Introduction

Controlling manufacturing and overhead costs is the prime objective of any manufacturer. Especially when leakages are bound to happen due to manufacturers not having real-time visibility into their operations, financial transactions, sales and purchase orders, inventory levels, labor availability etc.  Job costing is one of the pivotal activities in manufacturing and accurately calculating it is equally complex and challenging. In absence of an able technology such as an ERP, manufacturers struggle to arrive at precise job costing and get a grip on accurate comparison of actual costs vs. estimated costs.

Importance of Accurate Job Costing

Imagine a situation where a shop floor personnel logged on to his work center before the weekend and carried out a specific manufacturing activity. The job got completed. However, he forgot to logout from the work center and inform his superior about it. The clock kept ticking till he was back on Monday, realized his mistake and eventually logged himself out. If his superiors have missed this error, then this extended login activity will get added to the total job cost and be charged to the customer leading to an inflated bill.

There are many such scenarios that lead to inaccurate job accounting and the price is paid by customers, suppliers and manufacturers themselves. It is very important to calculate how much money goes into running your manufacturing operations, how much money is paid to suppliers and how much the customers have paid you for respective jobs. If you know all of this precisely, then you can accurately calculate the profits and sales margins that you have earned.

Accurately Calculating Cost of each Job

There are various cost factors that go into calculating costs for each manufacturing job such as,

  1. Material Purchase
  2. Sub Assembly
  3. Labor
  4. Shipping & Freight
  5. Outside Services
  6. Scrap Quantity
  7. Production Setup
  8. Machine and Tooling
  9. Overhead costs

For a manufacturer to accurately calculate the cost for each job, they will have to,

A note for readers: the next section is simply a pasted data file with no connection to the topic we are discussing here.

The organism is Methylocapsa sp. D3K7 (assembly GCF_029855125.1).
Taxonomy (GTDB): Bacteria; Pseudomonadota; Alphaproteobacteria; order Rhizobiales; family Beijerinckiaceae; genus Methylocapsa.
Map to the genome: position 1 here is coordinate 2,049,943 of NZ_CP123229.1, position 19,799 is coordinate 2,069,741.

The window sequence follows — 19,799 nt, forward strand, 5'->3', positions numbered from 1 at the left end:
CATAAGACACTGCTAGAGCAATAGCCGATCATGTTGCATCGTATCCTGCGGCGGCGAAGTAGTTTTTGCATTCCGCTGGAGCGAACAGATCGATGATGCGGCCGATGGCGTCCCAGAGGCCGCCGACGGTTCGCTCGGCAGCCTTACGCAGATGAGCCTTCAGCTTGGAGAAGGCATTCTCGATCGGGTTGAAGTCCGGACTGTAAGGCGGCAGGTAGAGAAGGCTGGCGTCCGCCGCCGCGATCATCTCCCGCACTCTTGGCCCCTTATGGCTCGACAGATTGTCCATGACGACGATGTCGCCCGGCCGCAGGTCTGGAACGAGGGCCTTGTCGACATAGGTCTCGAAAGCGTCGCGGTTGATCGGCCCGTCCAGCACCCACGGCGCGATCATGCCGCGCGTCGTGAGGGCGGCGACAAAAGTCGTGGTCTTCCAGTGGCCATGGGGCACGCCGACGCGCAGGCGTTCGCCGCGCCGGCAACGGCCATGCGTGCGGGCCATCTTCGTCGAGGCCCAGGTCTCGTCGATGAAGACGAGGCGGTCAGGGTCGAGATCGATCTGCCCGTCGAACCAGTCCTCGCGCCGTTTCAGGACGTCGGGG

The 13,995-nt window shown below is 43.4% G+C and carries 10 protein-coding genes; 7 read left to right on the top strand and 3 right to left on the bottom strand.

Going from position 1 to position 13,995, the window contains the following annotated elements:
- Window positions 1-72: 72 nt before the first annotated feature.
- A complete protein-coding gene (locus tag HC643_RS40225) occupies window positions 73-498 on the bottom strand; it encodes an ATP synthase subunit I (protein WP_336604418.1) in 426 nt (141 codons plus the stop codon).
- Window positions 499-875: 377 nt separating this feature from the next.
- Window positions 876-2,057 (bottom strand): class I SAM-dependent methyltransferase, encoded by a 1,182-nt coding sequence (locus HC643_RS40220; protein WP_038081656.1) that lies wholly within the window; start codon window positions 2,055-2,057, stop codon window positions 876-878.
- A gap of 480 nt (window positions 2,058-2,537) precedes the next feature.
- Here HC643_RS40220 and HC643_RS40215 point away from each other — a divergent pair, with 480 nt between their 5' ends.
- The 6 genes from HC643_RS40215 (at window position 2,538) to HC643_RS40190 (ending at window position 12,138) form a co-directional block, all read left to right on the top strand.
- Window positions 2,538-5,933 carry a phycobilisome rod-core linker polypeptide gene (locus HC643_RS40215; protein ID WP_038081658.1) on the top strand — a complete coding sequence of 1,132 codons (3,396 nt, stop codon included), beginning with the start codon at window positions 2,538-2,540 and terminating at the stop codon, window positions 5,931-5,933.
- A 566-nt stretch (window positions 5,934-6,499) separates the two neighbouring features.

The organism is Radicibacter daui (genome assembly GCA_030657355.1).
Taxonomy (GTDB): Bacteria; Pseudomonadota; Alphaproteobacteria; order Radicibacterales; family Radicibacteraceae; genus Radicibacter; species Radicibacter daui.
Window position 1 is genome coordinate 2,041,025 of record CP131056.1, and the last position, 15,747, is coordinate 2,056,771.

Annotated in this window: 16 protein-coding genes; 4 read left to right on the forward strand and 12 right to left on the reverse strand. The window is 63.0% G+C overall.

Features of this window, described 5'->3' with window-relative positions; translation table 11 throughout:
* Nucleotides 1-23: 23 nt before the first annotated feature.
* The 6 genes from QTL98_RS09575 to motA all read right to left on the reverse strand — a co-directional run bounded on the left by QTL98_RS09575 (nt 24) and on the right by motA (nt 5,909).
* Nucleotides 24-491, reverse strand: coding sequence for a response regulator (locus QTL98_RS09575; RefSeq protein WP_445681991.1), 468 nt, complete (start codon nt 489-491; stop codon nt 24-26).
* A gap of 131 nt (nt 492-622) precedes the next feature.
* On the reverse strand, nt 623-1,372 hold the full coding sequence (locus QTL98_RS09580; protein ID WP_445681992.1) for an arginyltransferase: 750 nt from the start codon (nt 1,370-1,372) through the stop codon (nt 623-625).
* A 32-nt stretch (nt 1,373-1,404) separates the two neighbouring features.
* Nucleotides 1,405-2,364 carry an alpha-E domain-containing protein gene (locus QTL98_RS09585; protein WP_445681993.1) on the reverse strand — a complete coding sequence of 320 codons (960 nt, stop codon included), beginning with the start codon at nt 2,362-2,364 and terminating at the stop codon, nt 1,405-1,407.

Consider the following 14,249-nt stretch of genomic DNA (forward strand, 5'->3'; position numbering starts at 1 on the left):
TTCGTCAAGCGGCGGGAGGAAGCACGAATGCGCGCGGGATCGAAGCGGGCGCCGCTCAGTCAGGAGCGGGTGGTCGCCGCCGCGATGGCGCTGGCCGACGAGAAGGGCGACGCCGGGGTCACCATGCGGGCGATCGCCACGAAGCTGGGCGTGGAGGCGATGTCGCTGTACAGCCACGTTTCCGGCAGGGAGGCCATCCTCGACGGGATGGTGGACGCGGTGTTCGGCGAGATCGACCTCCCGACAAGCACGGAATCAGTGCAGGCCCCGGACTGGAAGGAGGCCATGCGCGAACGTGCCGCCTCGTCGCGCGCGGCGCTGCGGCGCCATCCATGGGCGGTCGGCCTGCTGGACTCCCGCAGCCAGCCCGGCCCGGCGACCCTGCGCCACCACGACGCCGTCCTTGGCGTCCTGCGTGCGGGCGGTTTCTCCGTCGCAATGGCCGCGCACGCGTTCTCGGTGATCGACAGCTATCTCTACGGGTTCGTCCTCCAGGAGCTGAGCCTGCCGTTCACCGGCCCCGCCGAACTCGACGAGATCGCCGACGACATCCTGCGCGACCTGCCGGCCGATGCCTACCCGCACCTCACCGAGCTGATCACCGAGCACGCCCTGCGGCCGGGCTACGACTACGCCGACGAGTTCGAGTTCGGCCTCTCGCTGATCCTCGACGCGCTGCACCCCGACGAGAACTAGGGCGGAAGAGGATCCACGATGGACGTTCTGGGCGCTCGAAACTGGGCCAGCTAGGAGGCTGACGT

1. Collect real-time data of materials procured, stored, moved and dispatched for each manufacturing work order.
  2. Calculate and account purchase costs of material and outside services.
  3. Ensure labor utilization i.e. job login and logout, work center used should be entered on a day to day basis.
  4. Ensure that estimated costs along with sales forecasts should be available for immediate comparison with actual job costs.
  5. Get a complete view of overhead costs incurred during the entire course of manufacturing stage for each and every job.

Achieving this with an ERP

Compared to the human workflow processes needed to calculate job costing, an ERP automates the entire job costing process and eases out immense manual efforts to be put in by the manufacturer.

In a manufacturing ERP, data can be easily entered from anywhere and flows seamlessly between various departments and functional modules leading to real-time information available to personnel at all times.

For an accurate job cost, the ERP supplies data from its functional modules such as inventory, shop floor, sales and purchases, quotation and estimate, BOM & routing, supply chain that work in tandem with financial accounting (AR, AP and GL) and advanced analytics & dashboards.

Personnel can easily retrieve the latest information on material purchases & movement, direct purchase costs, direct labor, and overhead manufacturing costs to calculate the cost of each job.

On creation of a new sales and work order, the ERP tracks all costs pertaining to the new job and records it under various relevant modules. In case there are costs that are out of scope, it identifies such cases and provides accurate budget estimates.

With an ERP, manufacturers can easily analyze estimated cost vs. the actual cost at various levels such as personnel, department, work center, operation type, material type, outside service/operations, work orders etc. They can also analyze variances between standard and actual cost, and also by data range, work order number, sales order, lot number etc. In case of work in progress jobs, the general ledger is updated and inventory status are reflected in the financial reports along with the costs.

Conclusion

An ERP’s ability to automate all of your manufacturing workflows (including job costing) and provide real-time updates on costs incurred during multiple manufacturing jobs is a great boon for manufacturers. Any cost deviation occurring due to various human or data factors is immediately mitigated owing to real-time visibility.

Apart from removing the need to manually manage complex job costing calculations, a capable ERP eliminates unnecessary errors and provides factually correct data that will empower you to reasonably negotiate with your clients and leave your competitors behind.

With an ERP, you are able to efficiently manage your cash flows, have a factual view of your profit margins and actually have a better understanding of what it really costs to manufacture a product and deliver to your customers.